Design Challenge - Fastest Water Craft

Discussion in 'Boat Design' started by Guest625101138, Sep 4, 2007.

  1. Guest625101138

    Guest625101138 Previous Member

    I have an engine that can pump out 150W continuously and weighs 70kg.

    I want a water craft to operate in, on or over calm, deep water as fast as possible using the engine I have.

    The questions are:
    1. What is the continuous speed?
    2. What does the craft look like?
    3. How reliable and practical is the solution?

    Rick W.
     
  2. kach22i
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    kach22i Architect

    Is it loaded to a surface propeller now or a water jet?

    Water cooled? From outside water or radiator?
     
  3. yipster
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    yipster designer

  4. kach22i
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    kach22i Architect

  5. fcfc
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    fcfc Senior Member

    Not sure. I guess that kind of engine often drive paddle wheels. And is frequently beer cooled.
     
  6. Guest625101138

    Guest625101138 Previous Member

    The engine can be water cooled or air cooled (beer cooling reduces continuous output) and it runs at 80rpm but can obviously be geared to suit.

    It is only 150W or say 0.2HP.

    The best boat I can make for the engine gets 7kts. I am wondering if there is any clever way of getting an improvement. Things like low drag surfaces, foils, wings, submerged buoyancy, combination of these etc.

    Rick W.
     
  7. Willallison
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    Willallison Senior Member

  8. Guest625101138

    Guest625101138 Previous Member

    Foilkayak in current form requires more than 150W.

    Would it be possible to fly with 150W and be still faster than displacement mode?

    Rick W.
     
  9. Willallison
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    Willallison Senior Member

    I don't really know a great deal about the foilkayak, other than a little that I seen here or there. I do know that it requires a considerable burst of power to get foil-borne, then a reduced amount to stay there, but just how much I couldn't say..
     
  10. Guest625101138

    Guest625101138 Previous Member

    Will
    I think the power level can be sustained by a top athlete for the time to do 1000m. So say 5 minutes. I think this would be up around 400W.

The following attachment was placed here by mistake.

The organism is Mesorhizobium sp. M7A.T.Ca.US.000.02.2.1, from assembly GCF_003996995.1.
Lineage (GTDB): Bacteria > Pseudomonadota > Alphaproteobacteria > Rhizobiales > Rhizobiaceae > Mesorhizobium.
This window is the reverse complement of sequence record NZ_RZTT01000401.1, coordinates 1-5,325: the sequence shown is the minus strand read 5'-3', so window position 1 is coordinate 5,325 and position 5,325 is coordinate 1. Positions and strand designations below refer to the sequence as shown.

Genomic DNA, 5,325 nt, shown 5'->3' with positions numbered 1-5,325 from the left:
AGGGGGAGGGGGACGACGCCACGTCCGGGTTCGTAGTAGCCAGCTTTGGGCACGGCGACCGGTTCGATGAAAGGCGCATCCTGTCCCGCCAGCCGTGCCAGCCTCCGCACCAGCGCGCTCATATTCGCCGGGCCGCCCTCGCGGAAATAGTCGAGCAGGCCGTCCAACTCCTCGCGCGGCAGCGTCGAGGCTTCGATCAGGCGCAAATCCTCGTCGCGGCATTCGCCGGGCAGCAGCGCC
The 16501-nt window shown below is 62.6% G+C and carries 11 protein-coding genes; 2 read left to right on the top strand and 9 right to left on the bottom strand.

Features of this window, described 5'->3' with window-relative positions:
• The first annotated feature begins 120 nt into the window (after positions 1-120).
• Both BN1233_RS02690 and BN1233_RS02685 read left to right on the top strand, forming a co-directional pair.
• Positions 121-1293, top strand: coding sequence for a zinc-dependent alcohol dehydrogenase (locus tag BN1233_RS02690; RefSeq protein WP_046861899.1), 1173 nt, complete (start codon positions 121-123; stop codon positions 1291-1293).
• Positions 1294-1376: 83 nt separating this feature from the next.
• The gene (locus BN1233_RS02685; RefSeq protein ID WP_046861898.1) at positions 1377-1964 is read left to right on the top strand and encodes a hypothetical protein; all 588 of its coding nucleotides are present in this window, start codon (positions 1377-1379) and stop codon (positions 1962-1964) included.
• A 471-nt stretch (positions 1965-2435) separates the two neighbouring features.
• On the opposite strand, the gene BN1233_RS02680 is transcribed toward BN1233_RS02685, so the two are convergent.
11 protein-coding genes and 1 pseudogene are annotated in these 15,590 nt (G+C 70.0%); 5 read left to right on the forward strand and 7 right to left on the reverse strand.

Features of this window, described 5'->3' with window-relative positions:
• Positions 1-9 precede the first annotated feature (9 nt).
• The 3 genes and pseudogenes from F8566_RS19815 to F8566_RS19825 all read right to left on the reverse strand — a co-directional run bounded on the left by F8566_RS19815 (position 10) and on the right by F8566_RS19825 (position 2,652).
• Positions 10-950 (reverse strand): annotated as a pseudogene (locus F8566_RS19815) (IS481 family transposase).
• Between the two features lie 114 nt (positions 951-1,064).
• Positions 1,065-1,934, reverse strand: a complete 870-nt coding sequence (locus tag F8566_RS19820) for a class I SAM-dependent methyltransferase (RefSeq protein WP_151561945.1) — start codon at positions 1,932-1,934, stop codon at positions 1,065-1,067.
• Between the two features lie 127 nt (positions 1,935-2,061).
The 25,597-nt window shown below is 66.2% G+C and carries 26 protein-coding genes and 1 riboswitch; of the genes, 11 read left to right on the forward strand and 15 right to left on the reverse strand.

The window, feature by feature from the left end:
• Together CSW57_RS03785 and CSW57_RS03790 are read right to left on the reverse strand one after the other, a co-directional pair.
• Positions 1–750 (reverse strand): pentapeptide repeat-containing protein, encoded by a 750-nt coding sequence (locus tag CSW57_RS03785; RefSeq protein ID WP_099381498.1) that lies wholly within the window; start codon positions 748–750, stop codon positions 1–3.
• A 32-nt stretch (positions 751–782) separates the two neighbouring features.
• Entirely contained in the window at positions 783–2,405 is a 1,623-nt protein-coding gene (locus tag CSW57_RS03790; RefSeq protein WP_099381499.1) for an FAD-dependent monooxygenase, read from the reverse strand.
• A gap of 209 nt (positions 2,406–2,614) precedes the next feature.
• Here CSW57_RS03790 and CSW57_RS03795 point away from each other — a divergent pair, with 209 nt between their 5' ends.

Rick
     
  11. alan white
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    alan white Senior Member

    A gas engine (20cc weed-wacker unit of approx. 700 watts max output) could run at moderate rpm to drive a large diameter slow-turning prop that would attain and maintain foil lift. I don't know if 150 watts would maintain foil speed, but 350 watts surely would (would be interesting to see). Craftsman (Sears) now sells a 4 stroke weed-wacker, believe it or not, and I wonder how such an engine would fare aboard a micro-motor-foiler.
    Food for thought. And how fast could it go?

    Alan
     
  12. Guest625101138

    Guest625101138 Previous Member

    Alan
    It is amazing what can be done with efficient craft. I am trying to find the limits of human power for average joe. Once you find this then there are lots of ways of changing power source to solar, wind, fossil etc.

    There is no doubt that foils have proven best in high effort applications but I am wondering what is best for 150W.

    I have thought about a large buoyant foil but the numbers seem to still favour displacement at 150W.

    The question is about exploring this issue or if there is another avenue of merit worth exploring.

    Rick
     
  13. Willallison
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    Willallison Senior Member

    Well in that case, we're back to the old addage... very long, very light, minimum wetted surface....
    I guess pedal power is the easiest to sustain, and turning a prop is probably the most efficient...
     
  14. alan white
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    alan white Senior Member

    Yeah, the 150 watt limit is the focus. No, I don't believe that small amount of power is going to go beyond displacement except with a kid aboard--- it probably couldn't maintain a foil craft even if it were pulled up by a motorboat.
    Last weekend, my heavy daysailer (15 ft, 1500 lb dspl) handily outdistanced a hobie in light air. I wonder what wattage powered me? Less than 150, probably--- maybe half that. Point is that the Hobie was slow because its hulls are long and narrow--- lots of wetted area compared to my chunkier hull.
    A waft of a breeze came up and the Hobie whizzed off. How much wattage was that wind making?
     

  15. Guest625101138

    Guest625101138 Previous Member

    Alan
    The light air performance comparison is probably more to do with patience of the skipper, stability (through inertia), sail cloth, sail cut and sail set than the actual hull wetted surface.

    I can remenber racing in quiet air and it was the only time I encouraged my friend, and crew member, to have a smoke. It was very handy knowing exactly what the wind was doing. Once you get a bit of inertia in a heavy displacement hull it seems to run on nothing. If you can get the apparent wind up then they do quite well. It takes very little power to move a heavy hull through the water at slow speed if the hull is clean.

    So I would prefer to be in the Hobie than your day sailer with my 150W if I wanted to get somewhere in a relative hurry. That said a monohull does have a significant advantage over a catamaran of equal displacement, both optimised for a given speed. The monohull requires about 40% less power.

    Rick W.
     
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